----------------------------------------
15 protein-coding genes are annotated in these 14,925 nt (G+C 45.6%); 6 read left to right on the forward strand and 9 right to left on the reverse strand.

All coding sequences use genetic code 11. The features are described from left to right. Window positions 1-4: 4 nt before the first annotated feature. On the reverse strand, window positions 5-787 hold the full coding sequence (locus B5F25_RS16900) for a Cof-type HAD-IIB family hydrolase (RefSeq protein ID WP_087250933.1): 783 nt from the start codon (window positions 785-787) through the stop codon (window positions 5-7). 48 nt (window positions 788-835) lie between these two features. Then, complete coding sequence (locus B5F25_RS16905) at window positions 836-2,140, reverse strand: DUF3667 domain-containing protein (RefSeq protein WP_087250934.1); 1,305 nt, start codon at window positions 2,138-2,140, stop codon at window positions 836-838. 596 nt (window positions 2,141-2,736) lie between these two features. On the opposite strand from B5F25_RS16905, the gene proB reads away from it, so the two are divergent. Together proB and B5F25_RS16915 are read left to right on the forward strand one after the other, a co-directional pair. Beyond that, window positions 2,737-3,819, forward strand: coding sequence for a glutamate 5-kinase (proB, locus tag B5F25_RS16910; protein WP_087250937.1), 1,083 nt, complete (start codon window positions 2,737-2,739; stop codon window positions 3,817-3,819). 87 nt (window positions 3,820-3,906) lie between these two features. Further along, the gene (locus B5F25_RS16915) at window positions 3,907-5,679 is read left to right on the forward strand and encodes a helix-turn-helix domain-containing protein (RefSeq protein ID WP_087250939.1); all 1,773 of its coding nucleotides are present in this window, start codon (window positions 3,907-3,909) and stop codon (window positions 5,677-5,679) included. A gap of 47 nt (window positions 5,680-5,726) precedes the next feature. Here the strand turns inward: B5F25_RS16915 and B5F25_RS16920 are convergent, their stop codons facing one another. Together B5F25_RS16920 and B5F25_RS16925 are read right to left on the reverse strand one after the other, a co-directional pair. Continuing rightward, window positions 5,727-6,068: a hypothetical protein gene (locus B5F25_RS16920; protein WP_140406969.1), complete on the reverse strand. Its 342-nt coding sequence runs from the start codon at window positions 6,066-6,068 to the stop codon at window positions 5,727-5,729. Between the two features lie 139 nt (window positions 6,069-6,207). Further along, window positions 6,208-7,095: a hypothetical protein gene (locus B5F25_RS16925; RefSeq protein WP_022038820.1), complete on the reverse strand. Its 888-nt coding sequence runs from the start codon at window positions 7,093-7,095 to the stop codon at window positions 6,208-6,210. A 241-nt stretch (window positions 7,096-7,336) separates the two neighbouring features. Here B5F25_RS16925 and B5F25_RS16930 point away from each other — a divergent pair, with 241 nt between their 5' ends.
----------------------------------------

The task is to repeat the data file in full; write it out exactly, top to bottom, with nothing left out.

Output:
15 protein-coding genes are annotated in these 14,925 nt (G+C 45.6%); 6 read left to right on the forward strand and 9 right to left on the reverse strand.

All coding sequences use genetic code 11. The features are described from left to right. Window positions 1-4: 4 nt before the first annotated feature. On the reverse strand, window positions 5-787 hold the full coding sequence (locus B5F25_RS16900) for a Cof-type HAD-IIB family hydrolase (RefSeq protein ID WP_087250933.1): 783 nt from the start codon (window positions 785-787) through the stop codon (window positions 5-7). 48 nt (window positions 788-835) lie between these two features. Then, complete coding sequence (locus B5F25_RS16905) at window positions 836-2,140, reverse strand: DUF3667 domain-containing protein (RefSeq protein WP_087250934.1); 1,305 nt, start codon at window positions 2,138-2,140, stop codon at window positions 836-838. 596 nt (window positions 2,141-2,736) lie between these two features. On the opposite strand from B5F25_RS16905, the gene proB reads away from it, so the two are divergent. Together proB and B5F25_RS16915 are read left to right on the forward strand one after the other, a co-directional pair. Beyond that, window positions 2,737-3,819, forward strand: coding sequence for a glutamate 5-kinase (proB, locus tag B5F25_RS16910; protein WP_087250937.1), 1,083 nt, complete (start codon window positions 2,737-2,739; stop codon window positions 3,817-3,819). 87 nt (window positions 3,820-3,906) lie between these two features. Further along, the gene (locus B5F25_RS16915) at window positions 3,907-5,679 is read left to right on the forward strand and encodes a helix-turn-helix domain-containing protein (RefSeq protein ID WP_087250939.1); all 1,773 of its coding nucleotides are present in this window, start codon (window positions 3,907-3,909) and stop codon (window positions 5,677-5,679) included. A gap of 47 nt (window positions 5,680-5,726) precedes the next feature. Here the strand turns inward: B5F25_RS16915 and B5F25_RS16920 are convergent, their stop codons facing one another. Together B5F25_RS16920 and B5F25_RS16925 are read right to left on the reverse strand one after the other, a co-directional pair. Continuing rightward, window positions 5,727-6,068: a hypothetical protein gene (locus B5F25_RS16920; protein WP_140406969.1), complete on the reverse strand. Its 342-nt coding sequence runs from the start codon at window positions 6,066-6,068 to the stop codon at window positions 5,727-5,729. Between the two features lie 139 nt (window positions 6,069-6,207). Further along, window positions 6,208-7,095: a hypothetical protein gene (locus B5F25_RS16925; RefSeq protein WP_022038820.1), complete on the reverse strand. Its 888-nt coding sequence runs from the start codon at window positions 7,093-7,095 to the stop codon at window positions 6,208-6,210. A 241-nt stretch (window positions 7,096-7,336) separates the two neighbouring features. Here B5F25_RS16925 and B5F25_RS16930 point away from each other — a divergent pair, with 241 nt between their 5' ends.